Southern China braces for worsening floods with Typhoon Conson.
Southern China, which has been hit by massive flooding from rainstorms in recent weeks, is bracing for a typhoon that is expected to cause the worst floods in years, state media reported Thursday.
Typhoon Conson is expected to hit the southern provinces of Guangdong and Hainan between Friday afternoon and the early hours of Saturday, bringing strong winds, according to a forecast by China's National Meteorological Center.
As of 11 a.m. Thursday morning, Conson, which was downgraded the typhoon to a tropical storm on Thursday but is expected to regain strength, was 510 kilometers from Hainan island's Wenchang city, the meteorological center said.
In the Philippines, Conson left at least 20 dead and forced thousands to flee their homes.
The Office of State Flood Control and Drought Relief Headquarters on Thursday launched a level-three disaster control emergency response for Conson and has also dispatched two work teams to the two provinces to help local governments deal with the storm, the Xinhua News Agency said.
Rainstorms, floods and landslides that have affected southern China have destroyed more than 100,000 homes and forced the relocation of more than 1 million residents since July 1, Xinhua quoted the Civil Affairs Ministry as saying.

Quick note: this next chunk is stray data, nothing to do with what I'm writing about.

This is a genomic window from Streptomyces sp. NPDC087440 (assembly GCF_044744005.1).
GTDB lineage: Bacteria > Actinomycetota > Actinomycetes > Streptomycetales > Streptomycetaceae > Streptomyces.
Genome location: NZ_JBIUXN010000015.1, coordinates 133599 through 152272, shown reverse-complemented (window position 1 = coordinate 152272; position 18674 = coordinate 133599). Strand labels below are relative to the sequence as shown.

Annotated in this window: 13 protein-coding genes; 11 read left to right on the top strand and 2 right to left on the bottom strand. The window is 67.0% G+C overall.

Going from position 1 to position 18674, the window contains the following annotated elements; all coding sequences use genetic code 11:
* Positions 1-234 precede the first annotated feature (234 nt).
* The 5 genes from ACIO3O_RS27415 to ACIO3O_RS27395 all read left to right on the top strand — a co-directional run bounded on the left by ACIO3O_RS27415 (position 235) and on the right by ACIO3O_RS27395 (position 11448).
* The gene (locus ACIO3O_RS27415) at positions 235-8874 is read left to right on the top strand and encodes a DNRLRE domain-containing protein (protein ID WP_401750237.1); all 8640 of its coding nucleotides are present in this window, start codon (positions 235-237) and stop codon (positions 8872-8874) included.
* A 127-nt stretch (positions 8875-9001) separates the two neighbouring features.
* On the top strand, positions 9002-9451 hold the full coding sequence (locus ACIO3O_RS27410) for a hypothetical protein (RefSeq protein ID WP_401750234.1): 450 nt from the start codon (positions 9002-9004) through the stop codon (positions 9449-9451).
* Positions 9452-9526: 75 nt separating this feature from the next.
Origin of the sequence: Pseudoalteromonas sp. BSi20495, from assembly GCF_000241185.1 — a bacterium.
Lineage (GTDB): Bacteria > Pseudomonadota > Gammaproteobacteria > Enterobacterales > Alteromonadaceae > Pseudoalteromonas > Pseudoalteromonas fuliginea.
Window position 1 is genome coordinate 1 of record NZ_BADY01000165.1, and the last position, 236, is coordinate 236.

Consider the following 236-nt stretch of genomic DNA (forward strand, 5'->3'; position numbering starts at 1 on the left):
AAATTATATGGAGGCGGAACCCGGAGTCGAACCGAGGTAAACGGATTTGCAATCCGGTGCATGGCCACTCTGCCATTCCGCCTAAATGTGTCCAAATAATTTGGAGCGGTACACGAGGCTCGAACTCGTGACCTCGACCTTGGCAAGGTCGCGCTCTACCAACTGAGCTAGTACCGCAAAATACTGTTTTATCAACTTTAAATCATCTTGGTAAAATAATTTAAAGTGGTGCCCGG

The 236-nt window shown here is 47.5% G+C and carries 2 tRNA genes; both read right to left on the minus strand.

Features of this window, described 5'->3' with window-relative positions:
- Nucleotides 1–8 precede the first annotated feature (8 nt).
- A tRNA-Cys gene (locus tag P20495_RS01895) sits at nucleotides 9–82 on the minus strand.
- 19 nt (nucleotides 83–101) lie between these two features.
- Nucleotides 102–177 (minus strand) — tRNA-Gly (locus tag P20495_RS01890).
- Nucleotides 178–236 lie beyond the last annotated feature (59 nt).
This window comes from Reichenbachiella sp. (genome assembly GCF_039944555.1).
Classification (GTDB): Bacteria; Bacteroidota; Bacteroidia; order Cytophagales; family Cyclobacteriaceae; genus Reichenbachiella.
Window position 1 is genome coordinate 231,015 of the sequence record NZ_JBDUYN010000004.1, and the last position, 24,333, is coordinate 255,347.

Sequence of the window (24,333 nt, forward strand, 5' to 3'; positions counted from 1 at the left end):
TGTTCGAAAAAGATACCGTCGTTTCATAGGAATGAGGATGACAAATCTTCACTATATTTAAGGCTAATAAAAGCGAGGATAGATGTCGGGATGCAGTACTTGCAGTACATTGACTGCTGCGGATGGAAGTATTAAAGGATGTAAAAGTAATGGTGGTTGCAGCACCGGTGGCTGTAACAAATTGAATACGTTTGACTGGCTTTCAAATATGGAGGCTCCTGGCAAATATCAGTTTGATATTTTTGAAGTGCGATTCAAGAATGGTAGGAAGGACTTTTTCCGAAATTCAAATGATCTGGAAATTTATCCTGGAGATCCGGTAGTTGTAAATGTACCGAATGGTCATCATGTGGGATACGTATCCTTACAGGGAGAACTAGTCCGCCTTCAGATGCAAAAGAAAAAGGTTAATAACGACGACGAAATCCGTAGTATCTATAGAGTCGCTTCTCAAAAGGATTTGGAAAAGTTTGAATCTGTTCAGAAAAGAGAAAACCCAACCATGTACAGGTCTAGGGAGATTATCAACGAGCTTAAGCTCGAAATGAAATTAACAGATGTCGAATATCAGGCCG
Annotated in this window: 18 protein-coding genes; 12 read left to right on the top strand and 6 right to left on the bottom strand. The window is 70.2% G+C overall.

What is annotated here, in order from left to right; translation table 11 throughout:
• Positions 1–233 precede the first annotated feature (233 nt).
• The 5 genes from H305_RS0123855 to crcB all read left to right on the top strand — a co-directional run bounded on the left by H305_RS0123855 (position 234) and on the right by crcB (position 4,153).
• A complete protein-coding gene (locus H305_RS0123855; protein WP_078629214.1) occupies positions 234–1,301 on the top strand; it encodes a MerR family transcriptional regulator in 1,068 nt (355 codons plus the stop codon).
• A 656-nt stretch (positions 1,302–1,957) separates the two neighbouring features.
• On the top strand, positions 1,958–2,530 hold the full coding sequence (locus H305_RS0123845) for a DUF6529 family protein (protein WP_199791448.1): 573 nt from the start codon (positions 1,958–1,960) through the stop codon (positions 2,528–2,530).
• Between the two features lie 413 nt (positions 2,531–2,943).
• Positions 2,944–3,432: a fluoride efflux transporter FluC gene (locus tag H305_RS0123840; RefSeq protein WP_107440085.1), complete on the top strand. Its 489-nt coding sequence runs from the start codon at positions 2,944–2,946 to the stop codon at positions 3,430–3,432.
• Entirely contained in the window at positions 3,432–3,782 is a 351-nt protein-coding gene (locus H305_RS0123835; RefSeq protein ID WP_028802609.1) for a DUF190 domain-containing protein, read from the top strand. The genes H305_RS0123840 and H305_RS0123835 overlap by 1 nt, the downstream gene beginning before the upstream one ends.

Conson threatens to exacerbate the already severe flooding problems.
Wang Jingquan, director of the flood control and drought relief office at the Yangtze River Water Resources Committee, warned that massive flooding like one in the summer of 1998 that killed 4,000 people is likely to occur this year if downpours continue to swell the upper and middle reaches of the Yangtze River, according to the China Daily newspaper Thursday.
''There will be no room for optimism as the incoming Typhoon Conson will add to the grave situation in flood control,'' Wang was quoted as saying.
''If heavy rain hits the upper reaches of the Yangtze River, coupled with the continuous rainfall in the middle and lower reaches, severe flooding similar to that in 1998 will occur,'' he said.
Since the beginning of this year, flooding has killed 594 people and affected 97.5 million people in 26 provinces in China, Xinhua on Thursday quoted the flood control office as saying.
Direct economic losses are estimated at 120.2 billion yuan, or
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|Publication:||Asian Economic News|
|Date:||Jul 19, 2010|
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